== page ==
Like all of you, I’ve been following Angela’s recent battles against people who’ve been illegally printing her writing markets in their own publications. As I read what she was going through, I felt sympathy, as well as anger on her behalf.
But reading about her struggles made me realize something else. (And maybe the rest of you already knew this, so please bear with me.) The markets in WritersWeekly.com are generated based on a recent interview with the publication’s editor. The markets give a detailed description of exactly what kind of submissions that editor is seeking right now. This makes them far more valuable than the markets we find in Writer’s Market and other books, as these guidelines are months old by the time the book even reaches publication. And we all know how often editors change publications and how often publications change their editorial focus.
This information led me to two conclusions. The first is that the readers of WritersWeekly owe Angela a debt of gratitude for all of her hard work on behalf of writers everywhere. (Thanks, Ang!) And secondly, I realized these guidelines are worth more time than I was giving them.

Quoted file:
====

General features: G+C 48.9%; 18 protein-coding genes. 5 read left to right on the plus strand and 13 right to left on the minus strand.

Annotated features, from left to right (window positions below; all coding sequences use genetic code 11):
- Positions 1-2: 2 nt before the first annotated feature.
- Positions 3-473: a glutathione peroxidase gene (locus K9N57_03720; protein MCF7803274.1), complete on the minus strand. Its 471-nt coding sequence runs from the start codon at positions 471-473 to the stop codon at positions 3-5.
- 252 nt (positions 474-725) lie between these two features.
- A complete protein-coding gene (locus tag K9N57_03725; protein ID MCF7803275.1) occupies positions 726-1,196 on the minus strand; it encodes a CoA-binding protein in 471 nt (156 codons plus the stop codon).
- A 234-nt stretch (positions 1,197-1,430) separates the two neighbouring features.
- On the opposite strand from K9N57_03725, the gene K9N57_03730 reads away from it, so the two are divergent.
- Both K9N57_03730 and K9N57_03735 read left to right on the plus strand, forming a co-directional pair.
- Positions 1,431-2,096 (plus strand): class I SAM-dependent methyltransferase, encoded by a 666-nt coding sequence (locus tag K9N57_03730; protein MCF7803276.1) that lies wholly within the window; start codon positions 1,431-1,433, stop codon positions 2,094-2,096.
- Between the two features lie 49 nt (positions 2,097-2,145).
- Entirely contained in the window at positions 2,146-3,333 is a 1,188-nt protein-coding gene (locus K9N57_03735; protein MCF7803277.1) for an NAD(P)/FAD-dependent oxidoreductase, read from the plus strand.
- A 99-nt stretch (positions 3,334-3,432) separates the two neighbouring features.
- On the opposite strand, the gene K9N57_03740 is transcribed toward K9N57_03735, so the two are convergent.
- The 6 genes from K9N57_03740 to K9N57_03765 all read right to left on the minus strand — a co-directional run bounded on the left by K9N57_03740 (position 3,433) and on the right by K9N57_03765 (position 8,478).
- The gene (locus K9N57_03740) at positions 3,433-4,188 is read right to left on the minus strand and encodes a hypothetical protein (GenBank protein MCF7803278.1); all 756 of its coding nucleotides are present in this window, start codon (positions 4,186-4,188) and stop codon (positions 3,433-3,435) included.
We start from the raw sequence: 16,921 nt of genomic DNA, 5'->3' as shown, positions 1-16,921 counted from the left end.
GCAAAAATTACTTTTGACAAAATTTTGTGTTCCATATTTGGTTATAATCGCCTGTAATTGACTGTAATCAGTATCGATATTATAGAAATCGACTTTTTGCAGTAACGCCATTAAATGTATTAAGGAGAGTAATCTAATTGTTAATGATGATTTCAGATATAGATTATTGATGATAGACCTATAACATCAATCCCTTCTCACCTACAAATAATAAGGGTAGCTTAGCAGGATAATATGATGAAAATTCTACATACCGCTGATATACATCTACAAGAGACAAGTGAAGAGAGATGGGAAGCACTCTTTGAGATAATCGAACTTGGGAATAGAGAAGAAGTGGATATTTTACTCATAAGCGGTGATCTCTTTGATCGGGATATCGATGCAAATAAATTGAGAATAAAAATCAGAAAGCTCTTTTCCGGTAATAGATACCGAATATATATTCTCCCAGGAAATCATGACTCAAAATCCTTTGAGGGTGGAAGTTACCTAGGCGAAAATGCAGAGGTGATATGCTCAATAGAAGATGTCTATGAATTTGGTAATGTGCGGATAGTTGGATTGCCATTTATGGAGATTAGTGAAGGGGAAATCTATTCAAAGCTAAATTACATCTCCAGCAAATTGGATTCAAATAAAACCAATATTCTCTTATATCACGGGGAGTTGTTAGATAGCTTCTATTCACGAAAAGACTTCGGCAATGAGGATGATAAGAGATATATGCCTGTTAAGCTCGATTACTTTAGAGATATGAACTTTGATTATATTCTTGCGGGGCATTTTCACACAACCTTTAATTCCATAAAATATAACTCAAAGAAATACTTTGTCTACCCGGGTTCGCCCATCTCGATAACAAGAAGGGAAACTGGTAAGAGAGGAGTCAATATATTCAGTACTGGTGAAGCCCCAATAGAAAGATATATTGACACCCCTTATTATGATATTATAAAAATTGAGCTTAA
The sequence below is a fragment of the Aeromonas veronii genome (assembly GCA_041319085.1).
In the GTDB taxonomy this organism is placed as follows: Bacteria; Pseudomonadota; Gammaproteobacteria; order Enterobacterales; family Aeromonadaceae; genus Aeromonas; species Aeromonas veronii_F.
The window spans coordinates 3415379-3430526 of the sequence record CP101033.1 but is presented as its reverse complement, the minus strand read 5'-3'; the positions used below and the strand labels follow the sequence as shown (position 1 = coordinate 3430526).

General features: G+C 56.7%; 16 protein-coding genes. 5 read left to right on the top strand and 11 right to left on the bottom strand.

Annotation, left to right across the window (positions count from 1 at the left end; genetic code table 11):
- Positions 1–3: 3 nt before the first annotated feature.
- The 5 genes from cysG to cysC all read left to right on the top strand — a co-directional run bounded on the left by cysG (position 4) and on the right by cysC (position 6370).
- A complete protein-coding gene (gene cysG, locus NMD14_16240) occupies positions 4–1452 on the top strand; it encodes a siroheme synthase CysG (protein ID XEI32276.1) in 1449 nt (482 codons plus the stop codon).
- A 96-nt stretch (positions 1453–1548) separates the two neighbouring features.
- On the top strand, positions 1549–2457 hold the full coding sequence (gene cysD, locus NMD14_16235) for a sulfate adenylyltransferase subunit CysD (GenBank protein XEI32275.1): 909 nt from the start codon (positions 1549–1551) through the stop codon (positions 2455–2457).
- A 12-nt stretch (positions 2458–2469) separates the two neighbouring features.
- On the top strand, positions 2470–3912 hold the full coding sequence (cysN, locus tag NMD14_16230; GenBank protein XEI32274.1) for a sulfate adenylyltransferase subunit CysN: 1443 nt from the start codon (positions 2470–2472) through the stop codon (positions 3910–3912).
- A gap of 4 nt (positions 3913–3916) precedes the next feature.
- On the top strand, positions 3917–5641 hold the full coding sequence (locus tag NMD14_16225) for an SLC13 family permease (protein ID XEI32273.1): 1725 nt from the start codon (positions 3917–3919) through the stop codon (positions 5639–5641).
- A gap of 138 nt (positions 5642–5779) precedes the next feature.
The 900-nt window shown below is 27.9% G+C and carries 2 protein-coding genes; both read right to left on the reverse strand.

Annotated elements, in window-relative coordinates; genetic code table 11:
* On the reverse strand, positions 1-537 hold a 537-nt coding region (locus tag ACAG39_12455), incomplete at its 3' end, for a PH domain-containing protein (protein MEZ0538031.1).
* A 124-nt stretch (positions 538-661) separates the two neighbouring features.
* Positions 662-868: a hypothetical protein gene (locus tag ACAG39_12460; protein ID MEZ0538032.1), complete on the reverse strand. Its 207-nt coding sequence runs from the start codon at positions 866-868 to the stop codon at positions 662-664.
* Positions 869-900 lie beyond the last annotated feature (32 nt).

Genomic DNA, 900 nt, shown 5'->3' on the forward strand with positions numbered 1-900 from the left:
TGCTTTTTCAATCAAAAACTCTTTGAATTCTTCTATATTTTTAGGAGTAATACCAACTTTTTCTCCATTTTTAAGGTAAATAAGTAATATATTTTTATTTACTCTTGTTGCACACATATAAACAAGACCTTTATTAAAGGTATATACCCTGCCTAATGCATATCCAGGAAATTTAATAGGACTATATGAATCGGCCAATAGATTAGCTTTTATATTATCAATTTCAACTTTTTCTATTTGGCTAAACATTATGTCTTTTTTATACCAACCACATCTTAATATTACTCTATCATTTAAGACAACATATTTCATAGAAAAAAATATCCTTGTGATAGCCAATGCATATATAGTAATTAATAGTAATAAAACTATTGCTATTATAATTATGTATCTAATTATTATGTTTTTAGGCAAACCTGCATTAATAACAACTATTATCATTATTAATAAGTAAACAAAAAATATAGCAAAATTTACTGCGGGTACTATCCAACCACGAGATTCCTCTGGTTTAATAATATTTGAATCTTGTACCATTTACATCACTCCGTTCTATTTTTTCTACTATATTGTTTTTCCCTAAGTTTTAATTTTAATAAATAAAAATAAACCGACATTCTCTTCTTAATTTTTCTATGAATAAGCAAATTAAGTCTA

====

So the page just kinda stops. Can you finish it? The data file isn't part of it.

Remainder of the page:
Each week when I see the WritersWeekly newsletter in my inbox, I open it anxiously, peruse the interesting articles, and then cut right to the chase: the markets. But more often than not, I dismiss them as “not up my alley” and “not my type of writing.” I see that a trade publication is looking for articles, but since I am not involved in that particular trade, I barely give the publication a second thought.
But now that I know these markets came directly – and recently – from that editor’s desk, that he or she is hoping that a WritersWeekly reader will submit that exact type of story, I pay closer attention. I really try to stretch myself. I think about who I know and how I might find the information needed to write for a given publication.
I recently spent a few hours in the WritersWeekly archives. I found several market listings I’d pretty much ignored the first time around, but after giving them more time, I found ideas for queries. Since this session in the archives, I’ve submitted to five second-chance (for me, at least) publications. And, already, three of the five have accepted my submission.
I believe this success is directly related to the timeliness and detail of the information I’ve received – thanks to WritersWeekly.
Diane Stark is a former teacher turned stay-at-home mom and freelance writer. Her work has been featured in seven Chicken Soup for the Soul books. She loves to write about the important things in life: her family and her faith. She is the author of Teacher’s Devotions to Go.
THE DO-IT-YOURSELFER’S GUIDE TO SELF-SYNDICATION
A practical resource outlining the self-syndication process, step-by-step. Packed with detailed information and useful tips for writers looking to gain readership, name recognition, publication and self-syndication for their column or articles.